Vu Le has many, many bones to pick when it comes to the finer points of nonprofit admin job descriptions. He’s been focusing on specific items over the past few years at Nonprofit AF (formerly Nonprofit With Balls), but he recently packed everything together in a single post that includes some new, and highly useful, guidelines.
Le includes a paragraph or two to elaborate on each point so by all means, take the time to read his post for the full info. But here’s his list of 19 tips for making your job posting so amazing, unicorns will weep tears of joy:
- Sound like a human being
- List your salary range
- Be realistic with job duties
- Do not force people to send a resume and ALSO fill out an application
- Do not ask for references with initial applications
- Accept equivalent experience for degrees
- Talk about your org’s values, culture, and what makes it awesome
- Describe your hiring process and timeline
- Describe the work schedule and flexibility
- Break down responsibilities by percentage
- Ensure requirements match the level and pay of the position
- Stop requiring a car, driver’s license, car insurance, etc.
- Knock it off with “must be able to lift 50 pounds.”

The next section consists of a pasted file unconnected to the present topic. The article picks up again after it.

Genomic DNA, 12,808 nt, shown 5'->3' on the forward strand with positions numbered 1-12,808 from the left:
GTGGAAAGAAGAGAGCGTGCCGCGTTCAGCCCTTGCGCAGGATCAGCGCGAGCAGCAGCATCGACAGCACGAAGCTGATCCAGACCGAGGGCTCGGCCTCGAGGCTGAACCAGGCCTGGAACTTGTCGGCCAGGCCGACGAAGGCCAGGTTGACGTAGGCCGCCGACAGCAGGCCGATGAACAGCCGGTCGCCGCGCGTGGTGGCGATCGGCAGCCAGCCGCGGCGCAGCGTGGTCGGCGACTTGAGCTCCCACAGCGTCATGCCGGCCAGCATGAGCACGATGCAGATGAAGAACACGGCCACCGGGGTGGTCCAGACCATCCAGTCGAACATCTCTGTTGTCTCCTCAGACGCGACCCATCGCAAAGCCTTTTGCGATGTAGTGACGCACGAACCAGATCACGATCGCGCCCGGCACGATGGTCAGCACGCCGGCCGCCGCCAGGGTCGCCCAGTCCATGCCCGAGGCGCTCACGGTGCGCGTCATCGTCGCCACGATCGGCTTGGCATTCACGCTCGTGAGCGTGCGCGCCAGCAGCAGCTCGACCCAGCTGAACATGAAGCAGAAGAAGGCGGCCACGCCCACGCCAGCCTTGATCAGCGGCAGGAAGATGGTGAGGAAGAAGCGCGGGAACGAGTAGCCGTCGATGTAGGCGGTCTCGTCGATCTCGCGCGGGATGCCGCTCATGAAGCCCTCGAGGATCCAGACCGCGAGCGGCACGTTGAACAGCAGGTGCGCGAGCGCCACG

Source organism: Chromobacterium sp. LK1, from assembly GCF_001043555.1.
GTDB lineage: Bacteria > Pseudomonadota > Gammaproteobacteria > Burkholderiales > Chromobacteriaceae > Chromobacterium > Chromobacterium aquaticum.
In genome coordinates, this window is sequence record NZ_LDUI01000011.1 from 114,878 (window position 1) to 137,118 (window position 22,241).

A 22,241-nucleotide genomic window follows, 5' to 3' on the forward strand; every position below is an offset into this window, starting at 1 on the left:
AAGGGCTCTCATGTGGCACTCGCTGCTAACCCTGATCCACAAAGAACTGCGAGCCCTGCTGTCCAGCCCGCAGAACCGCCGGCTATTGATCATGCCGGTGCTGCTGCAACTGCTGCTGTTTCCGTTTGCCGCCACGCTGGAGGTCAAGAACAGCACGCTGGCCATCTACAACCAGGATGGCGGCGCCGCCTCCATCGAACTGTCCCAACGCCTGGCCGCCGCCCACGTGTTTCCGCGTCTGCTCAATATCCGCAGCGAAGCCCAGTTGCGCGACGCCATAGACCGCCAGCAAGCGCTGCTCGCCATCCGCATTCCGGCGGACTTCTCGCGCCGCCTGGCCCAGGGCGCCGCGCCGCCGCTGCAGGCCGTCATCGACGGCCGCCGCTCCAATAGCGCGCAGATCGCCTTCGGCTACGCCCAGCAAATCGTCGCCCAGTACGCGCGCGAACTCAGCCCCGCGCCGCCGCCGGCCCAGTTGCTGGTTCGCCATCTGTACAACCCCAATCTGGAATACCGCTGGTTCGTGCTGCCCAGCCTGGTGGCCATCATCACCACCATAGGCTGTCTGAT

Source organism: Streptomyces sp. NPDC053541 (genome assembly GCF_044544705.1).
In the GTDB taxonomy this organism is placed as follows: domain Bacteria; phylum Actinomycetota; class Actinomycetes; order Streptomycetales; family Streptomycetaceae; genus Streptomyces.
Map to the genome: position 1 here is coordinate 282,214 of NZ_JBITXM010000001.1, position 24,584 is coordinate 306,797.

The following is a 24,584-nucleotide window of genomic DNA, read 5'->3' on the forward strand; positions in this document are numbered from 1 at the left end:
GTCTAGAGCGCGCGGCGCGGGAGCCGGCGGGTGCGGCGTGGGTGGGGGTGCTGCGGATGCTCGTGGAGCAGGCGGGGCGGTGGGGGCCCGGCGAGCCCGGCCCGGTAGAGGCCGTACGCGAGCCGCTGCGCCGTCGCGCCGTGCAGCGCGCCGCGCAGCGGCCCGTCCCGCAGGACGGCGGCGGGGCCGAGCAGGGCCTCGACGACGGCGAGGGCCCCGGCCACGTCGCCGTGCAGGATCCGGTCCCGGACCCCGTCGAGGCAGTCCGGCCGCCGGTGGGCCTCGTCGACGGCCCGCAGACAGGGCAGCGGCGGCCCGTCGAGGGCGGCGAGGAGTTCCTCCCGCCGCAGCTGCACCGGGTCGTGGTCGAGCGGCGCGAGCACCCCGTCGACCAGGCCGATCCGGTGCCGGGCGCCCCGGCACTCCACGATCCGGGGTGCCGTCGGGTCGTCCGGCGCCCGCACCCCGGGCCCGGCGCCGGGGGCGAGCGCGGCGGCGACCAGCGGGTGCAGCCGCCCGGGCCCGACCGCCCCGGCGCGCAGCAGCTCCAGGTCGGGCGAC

- List reporting relationships
- Spell out benefits
- No more “other duties as assigned”
- Don’t surprise people
- List a contact, in case people have questions
- Have a thoughtful statement of equal opportunity and non-discrimination
I found two items from his list hold special applicability to the orchestra field and as such, marked those with bold formatting.
7. Talk about your org’s values, culture, and what makes it awesome
Workplace satisfaction is a long running topic here at Adaptistration and to make a very long story short, the vast majority of orchestras not only undervalue their workplace culture, they tend to ignore it and sweep the results under the nearest carpet. If the field as a whole spent as much time focused on workplace satisfaction as it does on crafting mission statements, we would be in a much better place.
In the end, a mission is only as good as the people implementing it and the first orchestras that take culture and workplace satisfaction seriously are going to be the ones who leverage it to attract managers that would otherwise be beyond what they can pay.
15. Spell out benefits.
I have a feeling this one is going to become increasingly important by the end of the 2017. The American Health Care Act (Trumpcare) is already proposing massive changes to how health insurance is regulated along with providing the ability for states to implement additional restrictions and limitations. If that bill becomes a law, it will become more important than ever for orchestras to list benefits with as much detail as possible. The alternative is to risk losing good candidates who can smell a bad benefits package by way of nebulous descriptions.
Speaking of job descriptions, drop by Adaptistration Jobs after perusing Le’s article and look at the current crop of arts admin listings with that new filter.